What both fascinates and disappoints me is the filmmakers’ obsession with incorporating human speech in non-human species. First, as wonderful as human communication is, it is not the best you can imagine. Language can take a horde of different forms and speech using sound waves modulated by a sophisticated vocal apparatus is something unique, but certainly not the only way to express complex interactions. Non-verbal communication, especially by signing and digital means, are equally deep and complex so I don’t get it when filmmakers want to make everyone as humanlike as possible when their intelligence is enhanced. I understand the limits of a storyline, but let’s be more science than fiction.
So about The Planet of the Apes…
There is a reason why other apes don’t speak like humans, and it is not just the ephemeral ‘intelligence’. There are many factors that influenced the evolution of speech in humans and one retrovirus cannot magically get them to work overnight to create super-mutants.
First, great apes do communicate vocally, but in different ways and lack the ability to modulate sounds via their vocal folds in the way humans do. They also lack the ability to control the diaphragm the way we do to ensure airflow modulation in synchrony with exhalation and, most importantly, other apes cannot control mouth and tongue movements with the same precision we do. This makes the production of complicated speech sounds with fast transitions from closed to open sounds produced in a variety of manners and places in the oral cavity practically impossible. But not vocalisations of different types and tonalities. This is not a problem at all. However, since chimpanzees and other great apes have far more precision in the movements of their limbs, gestures are a far more suitable form of communication and this has been shown by teaching some of them sign language.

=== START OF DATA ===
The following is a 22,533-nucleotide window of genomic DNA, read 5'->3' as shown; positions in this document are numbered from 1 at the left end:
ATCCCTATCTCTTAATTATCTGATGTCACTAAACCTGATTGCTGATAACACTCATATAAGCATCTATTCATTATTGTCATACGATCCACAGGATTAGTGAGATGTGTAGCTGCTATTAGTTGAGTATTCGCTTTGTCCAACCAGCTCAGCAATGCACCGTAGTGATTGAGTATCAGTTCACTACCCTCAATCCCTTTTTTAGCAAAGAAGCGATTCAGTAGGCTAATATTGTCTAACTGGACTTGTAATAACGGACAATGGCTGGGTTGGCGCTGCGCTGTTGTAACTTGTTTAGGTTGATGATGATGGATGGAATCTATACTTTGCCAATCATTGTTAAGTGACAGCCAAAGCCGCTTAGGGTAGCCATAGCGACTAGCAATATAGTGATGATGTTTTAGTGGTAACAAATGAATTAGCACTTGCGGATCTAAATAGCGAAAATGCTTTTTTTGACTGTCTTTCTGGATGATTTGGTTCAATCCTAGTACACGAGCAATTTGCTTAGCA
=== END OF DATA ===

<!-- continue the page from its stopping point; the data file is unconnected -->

Okay, so is it possible to have a gene mutation that improves the above anatomical details? In theory, yes, but in fact, in the case of humans, this took thousands of years of evolution so I am sceptical. But most importantly, the anatomy is an important ingredient, but is it absolutely necessary to learn a sophisticated language? Of course not! We may well imagine somebody learning a language in written form only. Also, sign language does not require speaking. So what is the key to developing a human-like language?
Well, reasoning. Advanced reasoning skills that go beyond vocabulary learning or sound repetition. Scientists have already shown that apes have great memory skills and can associate objects to meanings, use keyboards to communicate with humans and perform simple and even some more complicated tasks. What they typically lack is the ability to make associations between words and structures without direct reference to a particular object or situation (indexicality). As Terrence Deacon nicely put it in his seminal book “The Symbolic Species“, the key to understanding what human speech is about is symbolism, or ‘symbolic representation’. According to Deacon, communication based on symbols is indispensable for higher-order thinking, which is the foundation of our advanced way of representing the world and our ability to create novel meanings, structures and references beyond what we actually experience. Our linguistic creativity depends on a complex thought mechanism and at the same time feeds our thinking about the surrounding world and our experiences. If we want to know what underlies the uniqueness of human language, “[i]t is not just the origins of our biological species that we seek to discover, but the origin of our novel form of mind” (Deacon 1997, p. 23).